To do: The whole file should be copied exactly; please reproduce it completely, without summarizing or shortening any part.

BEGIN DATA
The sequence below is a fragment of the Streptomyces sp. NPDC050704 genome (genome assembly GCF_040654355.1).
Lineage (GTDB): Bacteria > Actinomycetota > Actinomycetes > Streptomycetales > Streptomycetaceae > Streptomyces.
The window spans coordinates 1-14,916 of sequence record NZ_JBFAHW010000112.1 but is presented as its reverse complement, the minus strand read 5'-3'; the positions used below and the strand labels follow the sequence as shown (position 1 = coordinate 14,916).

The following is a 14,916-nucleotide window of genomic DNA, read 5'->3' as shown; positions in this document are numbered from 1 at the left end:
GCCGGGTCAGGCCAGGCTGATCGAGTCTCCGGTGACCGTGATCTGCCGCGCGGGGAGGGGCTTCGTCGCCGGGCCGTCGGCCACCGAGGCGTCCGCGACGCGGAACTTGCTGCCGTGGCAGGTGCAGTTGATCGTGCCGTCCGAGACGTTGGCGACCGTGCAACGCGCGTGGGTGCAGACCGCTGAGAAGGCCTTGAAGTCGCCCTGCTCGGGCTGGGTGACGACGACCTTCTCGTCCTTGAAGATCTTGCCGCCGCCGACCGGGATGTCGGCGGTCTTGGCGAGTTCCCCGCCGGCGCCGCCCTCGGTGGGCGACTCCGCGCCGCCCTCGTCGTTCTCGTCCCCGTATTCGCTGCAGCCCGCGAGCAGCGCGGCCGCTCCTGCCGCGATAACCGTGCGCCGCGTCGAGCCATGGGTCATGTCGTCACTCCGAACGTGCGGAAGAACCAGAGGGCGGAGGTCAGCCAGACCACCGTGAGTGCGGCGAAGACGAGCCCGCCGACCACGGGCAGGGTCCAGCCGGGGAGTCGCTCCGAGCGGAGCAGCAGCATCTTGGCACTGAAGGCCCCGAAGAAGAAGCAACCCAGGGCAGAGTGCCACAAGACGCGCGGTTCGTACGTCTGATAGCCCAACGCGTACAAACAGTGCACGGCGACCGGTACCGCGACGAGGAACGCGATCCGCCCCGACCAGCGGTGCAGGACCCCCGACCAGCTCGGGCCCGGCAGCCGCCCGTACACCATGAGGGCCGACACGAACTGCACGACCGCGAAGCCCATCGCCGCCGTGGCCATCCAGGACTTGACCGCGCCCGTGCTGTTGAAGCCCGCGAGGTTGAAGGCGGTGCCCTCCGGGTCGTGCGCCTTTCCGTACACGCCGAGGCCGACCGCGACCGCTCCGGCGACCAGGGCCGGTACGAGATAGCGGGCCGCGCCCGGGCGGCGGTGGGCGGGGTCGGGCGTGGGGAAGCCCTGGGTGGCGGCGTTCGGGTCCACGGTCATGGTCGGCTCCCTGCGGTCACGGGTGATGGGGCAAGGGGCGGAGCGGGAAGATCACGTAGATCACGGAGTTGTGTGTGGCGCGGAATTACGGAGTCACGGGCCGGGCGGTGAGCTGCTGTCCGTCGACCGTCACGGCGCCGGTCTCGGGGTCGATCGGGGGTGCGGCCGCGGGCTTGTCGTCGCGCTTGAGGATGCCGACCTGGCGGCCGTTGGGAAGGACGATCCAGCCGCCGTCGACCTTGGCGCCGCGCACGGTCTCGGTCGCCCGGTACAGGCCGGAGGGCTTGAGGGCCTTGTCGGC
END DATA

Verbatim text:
The sequence below is a fragment of the Streptomyces sp. NPDC050704 genome (genome assembly GCF_040654355.1).
Lineage (GTDB): Bacteria > Actinomycetota > Actinomycetes > Streptomycetales > Streptomycetaceae > Streptomyces.
The window spans coordinates 1-14,916 of sequence record NZ_JBFAHW010000112.1 but is presented as its reverse complement, the minus strand read 5'-3'; the positions used below and the strand labels follow the sequence as shown (position 1 = coordinate 14,916).

The following is a 14,916-nucleotide window of genomic DNA, read 5'->3' as shown; positions in this document are numbered from 1 at the left end:
GCCGGGTCAGGCCAGGCTGATCGAGTCTCCGGTGACCGTGATCTGCCGCGCGGGGAGGGGCTTCGTCGCCGGGCCGTCGGCCACCGAGGCGTCCGCGACGCGGAACTTGCTGCCGTGGCAGGTGCAGTTGATCGTGCCGTCCGAGACGTTGGCGACCGTGCAACGCGCGTGGGTGCAGACCGCTGAGAAGGCCTTGAAGTCGCCCTGCTCGGGCTGGGTGACGACGACCTTCTCGTCCTTGAAGATCTTGCCGCCGCCGACCGGGATGTCGGCGGTCTTGGCGAGTTCCCCGCCGGCGCCGCCCTCGGTGGGCGACTCCGCGCCGCCCTCGTCGTTCTCGTCCCCGTATTCGCTGCAGCCCGCGAGCAGCGCGGCCGCTCCTGCCGCGATAACCGTGCGCCGCGTCGAGCCATGGGTCATGTCGTCACTCCGAACGTGCGGAAGAACCAGAGGGCGGAGGTCAGCCAGACCACCGTGAGTGCGGCGAAGACGAGCCCGCCGACCACGGGCAGGGTCCAGCCGGGGAGTCGCTCCGAGCGGAGCAGCAGCATCTTGGCACTGAAGGCCCCGAAGAAGAAGCAACCCAGGGCAGAGTGCCACAAGACGCGCGGTTCGTACGTCTGATAGCCCAACGCGTACAAACAGTGCACGGCGACCGGTACCGCGACGAGGAACGCGATCCGCCCCGACCAGCGGTGCAGGACCCCCGACCAGCTCGGGCCCGGCAGCCGCCCGTACACCATGAGGGCCGACACGAACTGCACGACCGCGAAGCCCATCGCCGCCGTGGCCATCCAGGACTTGACCGCGCCCGTGCTGTTGAAGCCCGCGAGGTTGAAGGCGGTGCCCTCCGGGTCGTGCGCCTTTCCGTACACGCCGAGGCCGACCGCGACCGCTCCGGCGACCAGGGCCGGTACGAGATAGCGGGCCGCGCCCGGGCGGCGGTGGGCGGGGTCGGGCGTGGGGAAGCCCTGGGTGGCGGCGTTCGGGTCCACGGTCATGGTCGGCTCCCTGCGGTCACGGGTGATGGGGCAAGGGGCGGAGCGGGAAGATCACGTAGATCACGGAGTTGTGTGTGGCGCGGAATTACGGAGTCACGGGCCGGGCGGTGAGCTGCTGTCCGTCGACCGTCACGGCGCCGGTCTCGGGGTCGATCGGGGGTGCGGCCGCGGGCTTGTCGTCGCGCTTGAGGATGCCGACCTGGCGGCCGTTGGGAAGGACGATCCAGCCGCCGTCGACCTTGGCGCCGCGCACGGTCTCGGTCGCCCGGTACAGGCCGGAGGGCTTGAGGGCCTTGTCGGC